I seem to have wandered off the topic of speech problems ..... oh well, sort of related I think.

chocolate is DEFINTELY appreciated along with any well wishes

thanks to you all

raglet
 

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Hi Raglet

I just wanted to take a minute before I head off to work to send you those much needed chocs.....




I hope this latest development can be reversed but it sounds like its going to be a long road of therapy and hard work if thats the case:hugbetter: I truly hope the current round of treatments might reverse or at least improve it. It must be truly frightening.

Much love and hugs to you and strength for the road ahead (keep out of the way of runaway bikes...!)

Joan:rose:
 

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Raglet, you dear, dear thing. You mean so very much to all of us. After I sample
(just a few) of those choclates, I am sending you the biggest batch of hugh that you have ever seen. I do hope that you can work this latest problem out with the
physical therapy. You are so very dear to all of us, please keep popsting and keep us up-dated. Blessings, luv, and hugs.
 

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thanks loopyloo and raglet for the information. wow that is alot of different issues that i never even connected 'not' being able to do 'that' with the disease. i guess that is why i had it at various times and degrees for 8 yrs before i was diagnosed with the sle/mctd and the 'others'. i am
having the eye issues right now and just returned from the retina specialist to make sure nothing is being caused by the plaquenil. when i flare my eyes will remain dilated for days on end. i am looking forward to reading the information once i am vision returns to 'normal'... i think i did normal once but it was a long time ago:)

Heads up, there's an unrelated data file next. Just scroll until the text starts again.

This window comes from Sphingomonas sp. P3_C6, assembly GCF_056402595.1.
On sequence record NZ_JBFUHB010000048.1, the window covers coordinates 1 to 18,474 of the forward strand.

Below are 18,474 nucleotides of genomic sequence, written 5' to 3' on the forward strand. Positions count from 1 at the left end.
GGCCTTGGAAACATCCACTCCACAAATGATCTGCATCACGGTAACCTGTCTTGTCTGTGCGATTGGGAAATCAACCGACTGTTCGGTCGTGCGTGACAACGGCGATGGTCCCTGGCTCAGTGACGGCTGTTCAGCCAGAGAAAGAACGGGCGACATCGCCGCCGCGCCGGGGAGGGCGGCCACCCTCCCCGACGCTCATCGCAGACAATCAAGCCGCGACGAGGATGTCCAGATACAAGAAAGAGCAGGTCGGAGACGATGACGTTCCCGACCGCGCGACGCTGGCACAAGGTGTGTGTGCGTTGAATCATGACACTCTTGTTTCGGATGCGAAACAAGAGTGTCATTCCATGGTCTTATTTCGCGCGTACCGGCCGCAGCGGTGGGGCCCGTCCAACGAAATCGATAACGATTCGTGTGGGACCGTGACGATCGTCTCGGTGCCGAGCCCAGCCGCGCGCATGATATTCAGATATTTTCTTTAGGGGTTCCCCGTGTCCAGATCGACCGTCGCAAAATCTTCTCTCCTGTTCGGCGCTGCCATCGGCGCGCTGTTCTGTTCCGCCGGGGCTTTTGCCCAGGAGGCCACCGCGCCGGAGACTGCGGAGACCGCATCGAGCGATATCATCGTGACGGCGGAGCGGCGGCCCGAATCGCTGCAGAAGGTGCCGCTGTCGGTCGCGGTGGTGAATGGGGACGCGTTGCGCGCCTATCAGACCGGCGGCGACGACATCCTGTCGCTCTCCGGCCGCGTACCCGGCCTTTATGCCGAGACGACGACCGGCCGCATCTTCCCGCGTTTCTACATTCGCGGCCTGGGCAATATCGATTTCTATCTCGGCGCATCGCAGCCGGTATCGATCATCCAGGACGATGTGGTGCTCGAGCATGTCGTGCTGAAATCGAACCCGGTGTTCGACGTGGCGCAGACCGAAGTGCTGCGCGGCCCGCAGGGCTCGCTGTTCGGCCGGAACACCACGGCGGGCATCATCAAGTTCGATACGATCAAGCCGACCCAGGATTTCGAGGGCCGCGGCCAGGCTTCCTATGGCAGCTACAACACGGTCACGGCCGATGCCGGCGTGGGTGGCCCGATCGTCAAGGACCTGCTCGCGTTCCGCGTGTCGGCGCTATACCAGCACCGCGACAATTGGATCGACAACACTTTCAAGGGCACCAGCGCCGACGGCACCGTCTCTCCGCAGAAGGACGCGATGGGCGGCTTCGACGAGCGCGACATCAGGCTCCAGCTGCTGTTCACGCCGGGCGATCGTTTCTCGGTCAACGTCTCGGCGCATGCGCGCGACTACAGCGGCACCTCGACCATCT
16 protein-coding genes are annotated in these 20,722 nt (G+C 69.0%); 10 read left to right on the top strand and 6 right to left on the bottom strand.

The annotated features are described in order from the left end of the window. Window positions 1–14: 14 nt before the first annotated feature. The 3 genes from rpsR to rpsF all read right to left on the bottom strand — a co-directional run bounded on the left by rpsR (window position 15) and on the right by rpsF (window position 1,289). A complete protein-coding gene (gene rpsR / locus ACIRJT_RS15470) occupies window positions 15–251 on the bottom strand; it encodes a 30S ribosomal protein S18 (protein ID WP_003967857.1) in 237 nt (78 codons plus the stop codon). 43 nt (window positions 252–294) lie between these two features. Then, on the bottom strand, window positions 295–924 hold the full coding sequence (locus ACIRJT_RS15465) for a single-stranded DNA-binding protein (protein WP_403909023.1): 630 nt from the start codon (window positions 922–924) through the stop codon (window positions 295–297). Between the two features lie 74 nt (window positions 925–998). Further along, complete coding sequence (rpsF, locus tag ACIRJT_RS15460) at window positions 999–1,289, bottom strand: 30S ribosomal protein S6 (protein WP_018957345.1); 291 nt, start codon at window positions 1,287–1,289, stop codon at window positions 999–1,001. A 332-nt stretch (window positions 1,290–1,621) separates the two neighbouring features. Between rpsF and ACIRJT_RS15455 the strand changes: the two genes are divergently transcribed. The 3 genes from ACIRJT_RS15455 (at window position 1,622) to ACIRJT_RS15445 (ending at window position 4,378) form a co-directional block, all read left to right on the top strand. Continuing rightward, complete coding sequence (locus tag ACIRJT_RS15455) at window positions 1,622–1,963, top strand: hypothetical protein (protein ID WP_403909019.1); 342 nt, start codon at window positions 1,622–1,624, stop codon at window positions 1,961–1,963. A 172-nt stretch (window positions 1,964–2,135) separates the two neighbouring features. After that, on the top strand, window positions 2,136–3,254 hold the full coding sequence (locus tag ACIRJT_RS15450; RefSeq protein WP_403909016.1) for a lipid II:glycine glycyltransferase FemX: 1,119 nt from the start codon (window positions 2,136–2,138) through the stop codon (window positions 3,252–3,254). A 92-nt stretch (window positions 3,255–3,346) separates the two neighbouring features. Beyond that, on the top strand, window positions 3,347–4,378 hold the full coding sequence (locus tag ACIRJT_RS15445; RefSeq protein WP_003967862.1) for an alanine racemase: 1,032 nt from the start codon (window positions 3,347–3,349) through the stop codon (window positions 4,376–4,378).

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You may want to start looking into AAC. If Steven Hawkins can use one, I think the Lupus Board genius would have no problem.
http://aac.unl.edu/yaack/c3.html

I have been having problems with correctly pronouncing words. I think my tongue works ok.The words are multisyllable words
For me it is like I know the word I want to say.. I can hear the correct pronounciation in my mind but when I try to say it I literally can't figure out how to form the sound of the second or third syllable.
Joanne
 

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Hi Raglet,

My speech difficulty is ataxic. The tongue, lips, larnyx, whatever don't always continue to move, move soon enough or in unison to make the sound I want so it comes out slurred or mutilated. My nuero explained that the messages from the brain are sent and delayed so the brain sends it again and the different parts end up in a ricochet action. Usually I attempt the word again, that is if I can remember at that point what I was trying to say. If it is really important I have learned to tell the person with one or two words what the subject matter is so they can remind me if I forget. It sounds different than your problem.

Take care,
Lazylegs
 

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Raglet,:hug: As soon as I read your first post-it sounded like a typical case of speech apraxia.
Your next step is to see a speech pathologist. This is what I did prior to retiring, but I worked with the little ones 3 yr olds-5thgraders regular ed and special ed. There are so many exercises you can do and I know if anyone can tackle this it will be you.
You obviuosly are so on top of it and that is the best place to be.

I want to tell you I am sorry, but I know you can get through this too!!!!


Hugs,
Becca

ps I have transient aphasia since the seizures started in 12-2007 and any speech issue is frustrating!!
 

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I get the slurred speech